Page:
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Alveolar Process

Alveolar process a.k.a. processus alveolaris protrudes from the inferior surface of the body of the bone under the plane of the palatal process. Alveolar process creates a curved shape, with the alveolar arch, its equivalent of the opposite side, in which the roots of the teeth of the maxilla are rooted within sockets or alveoli. Generally, each alveolar process holds eight teeth once dentition is finished in a fully grown adult.

Generally, two small vascular foramina are present at the back of the incisor teeth, penetrating the medial surface of the alveolar border.

The alveoli become absorbed whenever any or all the teeth are dropped as well as the alveolar process may be reduced towards the level of the plane of the palatine process under these circumstances.  Under the maxillary tuberosity of the body posteriorly the alveolar process terminates and anteriorly it shares the creation of the intermaxillary suture.

Alveolar Process

Alveolar Process

Structure of Alveolar Process

From the molar along with premolar region towards the area of the upper incisors, alveolar process constitutes an anterior and inferior prolongation of the basal arch of the maxilla. In adults, the inferior surface of the alveolar process has the inlets for eight alveoli which are divided from one another by interalveolar septa.

The shape of the alveoli corresponds to the embedded dental roots:

  • The alveoli for the incisors end in a convex bony margin corresponding to the concave enamel borders of the homonymous teeth.
  • The sides of the canine alveoli merge at the palatal part.
  • The alveoli of the premolars are elliptical along with a buccopalatal major axis.
  • The alveoli of the molars are not straight cavities but are usually concave posteriorly.

Roots of Alveolar Process

  • The canine teeth and incisors have a single root.
  • The premolars generally have two roots, one palatal and one buccal, each with its own socket.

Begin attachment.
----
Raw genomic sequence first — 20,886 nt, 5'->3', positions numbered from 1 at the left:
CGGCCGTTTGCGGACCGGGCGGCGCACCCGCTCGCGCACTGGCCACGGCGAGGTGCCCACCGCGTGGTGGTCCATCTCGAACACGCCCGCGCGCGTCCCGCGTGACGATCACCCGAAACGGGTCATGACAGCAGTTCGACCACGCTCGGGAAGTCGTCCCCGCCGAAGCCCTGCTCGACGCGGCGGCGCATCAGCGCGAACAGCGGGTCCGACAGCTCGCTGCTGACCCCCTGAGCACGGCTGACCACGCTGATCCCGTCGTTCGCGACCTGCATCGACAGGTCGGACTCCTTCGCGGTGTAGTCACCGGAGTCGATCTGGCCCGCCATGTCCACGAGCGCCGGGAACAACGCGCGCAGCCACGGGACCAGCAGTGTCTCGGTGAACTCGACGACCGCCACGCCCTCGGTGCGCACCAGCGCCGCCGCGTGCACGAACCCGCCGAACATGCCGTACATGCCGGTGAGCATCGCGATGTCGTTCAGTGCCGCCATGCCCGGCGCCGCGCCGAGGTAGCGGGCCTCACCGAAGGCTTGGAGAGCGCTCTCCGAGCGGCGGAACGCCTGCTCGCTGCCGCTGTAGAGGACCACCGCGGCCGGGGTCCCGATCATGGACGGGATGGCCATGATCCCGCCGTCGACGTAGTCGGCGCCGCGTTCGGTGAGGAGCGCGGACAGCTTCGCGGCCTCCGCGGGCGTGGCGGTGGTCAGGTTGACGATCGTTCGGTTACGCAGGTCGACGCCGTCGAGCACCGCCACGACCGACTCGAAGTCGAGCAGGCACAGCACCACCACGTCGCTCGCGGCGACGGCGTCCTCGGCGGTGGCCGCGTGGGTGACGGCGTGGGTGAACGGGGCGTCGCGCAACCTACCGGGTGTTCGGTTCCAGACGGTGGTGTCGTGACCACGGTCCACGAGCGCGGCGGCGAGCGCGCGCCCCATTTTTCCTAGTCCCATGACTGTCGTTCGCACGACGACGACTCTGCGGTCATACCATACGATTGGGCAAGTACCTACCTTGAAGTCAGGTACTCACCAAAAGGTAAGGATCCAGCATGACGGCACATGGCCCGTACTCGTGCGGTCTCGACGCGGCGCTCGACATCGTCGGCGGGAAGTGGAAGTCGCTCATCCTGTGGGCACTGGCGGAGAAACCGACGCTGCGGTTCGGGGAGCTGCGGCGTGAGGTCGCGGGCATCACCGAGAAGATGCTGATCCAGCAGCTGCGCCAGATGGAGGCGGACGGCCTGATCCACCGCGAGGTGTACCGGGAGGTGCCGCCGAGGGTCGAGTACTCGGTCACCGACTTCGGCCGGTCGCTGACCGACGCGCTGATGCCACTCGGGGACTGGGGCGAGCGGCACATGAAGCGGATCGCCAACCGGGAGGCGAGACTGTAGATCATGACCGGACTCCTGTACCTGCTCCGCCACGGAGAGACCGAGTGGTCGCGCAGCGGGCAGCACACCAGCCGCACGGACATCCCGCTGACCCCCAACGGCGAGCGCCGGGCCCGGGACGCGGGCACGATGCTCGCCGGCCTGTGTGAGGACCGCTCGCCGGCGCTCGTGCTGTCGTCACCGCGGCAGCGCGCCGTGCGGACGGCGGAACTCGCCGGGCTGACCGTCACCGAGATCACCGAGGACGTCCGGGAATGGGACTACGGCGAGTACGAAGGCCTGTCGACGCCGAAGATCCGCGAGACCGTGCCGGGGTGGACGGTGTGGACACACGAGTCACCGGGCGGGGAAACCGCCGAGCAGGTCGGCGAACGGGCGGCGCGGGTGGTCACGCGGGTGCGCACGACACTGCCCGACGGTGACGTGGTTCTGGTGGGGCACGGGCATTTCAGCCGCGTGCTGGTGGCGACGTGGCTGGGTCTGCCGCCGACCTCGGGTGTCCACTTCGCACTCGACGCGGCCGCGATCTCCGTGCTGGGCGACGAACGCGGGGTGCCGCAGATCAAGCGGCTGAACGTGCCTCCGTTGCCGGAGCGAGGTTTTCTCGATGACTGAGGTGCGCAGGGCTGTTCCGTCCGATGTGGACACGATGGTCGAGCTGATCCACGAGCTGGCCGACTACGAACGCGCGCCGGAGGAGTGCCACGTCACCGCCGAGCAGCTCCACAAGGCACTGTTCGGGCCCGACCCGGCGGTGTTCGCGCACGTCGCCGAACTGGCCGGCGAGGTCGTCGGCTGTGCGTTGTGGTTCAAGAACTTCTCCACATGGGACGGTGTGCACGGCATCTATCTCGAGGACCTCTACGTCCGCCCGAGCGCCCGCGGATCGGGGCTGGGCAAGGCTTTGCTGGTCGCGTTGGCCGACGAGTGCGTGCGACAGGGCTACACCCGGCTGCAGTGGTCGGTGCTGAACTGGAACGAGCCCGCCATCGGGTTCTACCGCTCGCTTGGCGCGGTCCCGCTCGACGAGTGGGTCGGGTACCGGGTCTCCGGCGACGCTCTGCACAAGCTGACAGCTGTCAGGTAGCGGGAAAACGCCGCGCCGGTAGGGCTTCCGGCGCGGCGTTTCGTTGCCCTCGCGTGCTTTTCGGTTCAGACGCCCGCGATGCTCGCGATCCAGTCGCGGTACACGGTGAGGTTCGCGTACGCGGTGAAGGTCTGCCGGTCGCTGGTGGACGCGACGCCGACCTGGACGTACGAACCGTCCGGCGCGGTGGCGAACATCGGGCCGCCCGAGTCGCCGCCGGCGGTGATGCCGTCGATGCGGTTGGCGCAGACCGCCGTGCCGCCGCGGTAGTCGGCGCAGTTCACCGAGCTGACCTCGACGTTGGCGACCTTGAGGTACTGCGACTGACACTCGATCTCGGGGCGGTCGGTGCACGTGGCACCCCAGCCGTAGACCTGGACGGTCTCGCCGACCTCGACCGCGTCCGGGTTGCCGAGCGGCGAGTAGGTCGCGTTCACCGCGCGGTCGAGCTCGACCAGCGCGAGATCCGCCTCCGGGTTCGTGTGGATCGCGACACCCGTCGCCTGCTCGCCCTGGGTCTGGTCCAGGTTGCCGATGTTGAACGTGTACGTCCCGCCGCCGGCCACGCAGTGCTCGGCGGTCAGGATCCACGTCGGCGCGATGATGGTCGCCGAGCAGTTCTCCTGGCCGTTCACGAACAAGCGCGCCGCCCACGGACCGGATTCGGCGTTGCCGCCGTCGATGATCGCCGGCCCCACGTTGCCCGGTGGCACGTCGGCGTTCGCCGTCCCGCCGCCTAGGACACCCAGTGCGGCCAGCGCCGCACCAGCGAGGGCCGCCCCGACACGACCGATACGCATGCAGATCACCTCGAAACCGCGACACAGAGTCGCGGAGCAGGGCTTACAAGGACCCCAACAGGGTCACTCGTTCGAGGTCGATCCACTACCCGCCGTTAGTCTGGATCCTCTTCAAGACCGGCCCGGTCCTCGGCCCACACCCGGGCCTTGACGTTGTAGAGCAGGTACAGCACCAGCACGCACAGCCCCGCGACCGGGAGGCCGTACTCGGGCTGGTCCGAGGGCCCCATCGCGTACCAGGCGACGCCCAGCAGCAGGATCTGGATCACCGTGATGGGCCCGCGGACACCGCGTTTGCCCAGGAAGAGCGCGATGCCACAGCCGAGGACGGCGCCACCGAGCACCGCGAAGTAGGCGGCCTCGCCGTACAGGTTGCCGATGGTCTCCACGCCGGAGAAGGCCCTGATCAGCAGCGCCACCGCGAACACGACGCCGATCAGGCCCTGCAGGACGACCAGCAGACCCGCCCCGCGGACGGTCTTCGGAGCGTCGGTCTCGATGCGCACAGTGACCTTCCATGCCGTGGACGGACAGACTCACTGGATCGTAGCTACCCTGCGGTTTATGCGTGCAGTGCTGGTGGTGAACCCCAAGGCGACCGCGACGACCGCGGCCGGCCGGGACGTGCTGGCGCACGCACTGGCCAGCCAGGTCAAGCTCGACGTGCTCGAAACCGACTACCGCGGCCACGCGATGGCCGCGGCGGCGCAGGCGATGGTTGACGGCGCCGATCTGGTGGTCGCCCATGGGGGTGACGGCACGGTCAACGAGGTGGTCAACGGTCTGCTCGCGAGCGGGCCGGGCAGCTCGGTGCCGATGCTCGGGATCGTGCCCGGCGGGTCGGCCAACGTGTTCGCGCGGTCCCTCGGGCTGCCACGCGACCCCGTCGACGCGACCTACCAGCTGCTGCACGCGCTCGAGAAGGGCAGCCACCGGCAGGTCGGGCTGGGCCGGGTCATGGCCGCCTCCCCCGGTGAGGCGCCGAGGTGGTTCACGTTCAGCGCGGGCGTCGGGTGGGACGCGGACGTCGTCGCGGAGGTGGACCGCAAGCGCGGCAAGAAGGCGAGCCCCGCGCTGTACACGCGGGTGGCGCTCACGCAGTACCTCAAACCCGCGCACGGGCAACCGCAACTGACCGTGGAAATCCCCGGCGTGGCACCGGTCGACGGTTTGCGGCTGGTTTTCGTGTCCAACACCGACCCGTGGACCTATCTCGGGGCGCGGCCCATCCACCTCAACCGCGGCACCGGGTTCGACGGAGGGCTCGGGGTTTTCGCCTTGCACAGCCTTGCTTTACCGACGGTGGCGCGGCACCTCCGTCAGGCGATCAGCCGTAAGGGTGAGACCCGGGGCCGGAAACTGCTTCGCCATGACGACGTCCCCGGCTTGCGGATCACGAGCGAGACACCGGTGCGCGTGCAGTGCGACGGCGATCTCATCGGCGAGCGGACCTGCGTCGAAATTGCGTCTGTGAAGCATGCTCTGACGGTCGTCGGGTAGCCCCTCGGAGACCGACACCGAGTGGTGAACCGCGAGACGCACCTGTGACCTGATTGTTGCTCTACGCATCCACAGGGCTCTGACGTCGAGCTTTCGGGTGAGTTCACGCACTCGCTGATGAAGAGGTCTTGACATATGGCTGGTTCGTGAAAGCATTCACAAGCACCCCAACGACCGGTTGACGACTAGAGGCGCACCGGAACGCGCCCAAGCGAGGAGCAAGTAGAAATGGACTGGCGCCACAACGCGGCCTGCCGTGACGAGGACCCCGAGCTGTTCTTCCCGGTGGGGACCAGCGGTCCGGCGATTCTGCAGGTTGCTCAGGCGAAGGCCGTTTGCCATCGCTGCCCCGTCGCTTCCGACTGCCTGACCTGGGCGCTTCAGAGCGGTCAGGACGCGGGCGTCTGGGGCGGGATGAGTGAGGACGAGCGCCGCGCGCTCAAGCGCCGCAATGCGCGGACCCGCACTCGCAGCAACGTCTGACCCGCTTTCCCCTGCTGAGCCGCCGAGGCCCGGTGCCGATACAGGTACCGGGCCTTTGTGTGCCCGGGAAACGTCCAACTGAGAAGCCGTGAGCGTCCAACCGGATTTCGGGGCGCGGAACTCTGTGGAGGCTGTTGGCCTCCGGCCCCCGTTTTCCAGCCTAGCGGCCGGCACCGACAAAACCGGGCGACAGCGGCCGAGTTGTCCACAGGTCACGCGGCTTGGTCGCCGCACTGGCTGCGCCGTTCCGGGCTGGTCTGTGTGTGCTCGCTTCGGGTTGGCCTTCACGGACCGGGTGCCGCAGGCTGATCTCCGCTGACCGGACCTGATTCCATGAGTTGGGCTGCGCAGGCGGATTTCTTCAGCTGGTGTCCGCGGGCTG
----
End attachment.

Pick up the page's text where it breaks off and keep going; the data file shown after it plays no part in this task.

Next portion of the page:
• The molar teeth generally have one palatal along with two buccal root sockets outlined by interradicular septa.

The molar alveoli resemble a rectangle with an elongated buccal side and a rounded palatine side in general shape. At their bases, both the inter-radicular as well as interalveolar septa are thicker and narrow inferiorly. A mesiodistal interradicular septum is always present for the alveoli of the molars which make a single minor socket for the palatal root.

Occasionally at the alveolar margin, the interradicular septa are entirely perforated. The alveolar process of the maxilla creates a protrusion of cancellous bone referred to as the retromolar tubercle or retromolar triangle of the maxilla at the alveolus of the third molar (wisdom tooth).

Clinical Significance of Alveolar Process

  • Through remodelling, the alveolar bone may become displaced in relation to the remaining alveolar process, thereby allowing tooth movement to take place.
  • Difficulty in the continuity of the lamina dura in the apical region of an alveolus are significant in diagnosing the radiographic identification of periapical lesions.
  • The proximity of the alveolar bone to sinus cavities or major nerves (mandibular nerve) may give rise to problems during tooth extraction or surgical interventions.
  • Following tooth extraction, the alveolar process tends to resorb, a development that may compromise the placement of endosseous dental implants and affect the construction of removable prostheses.
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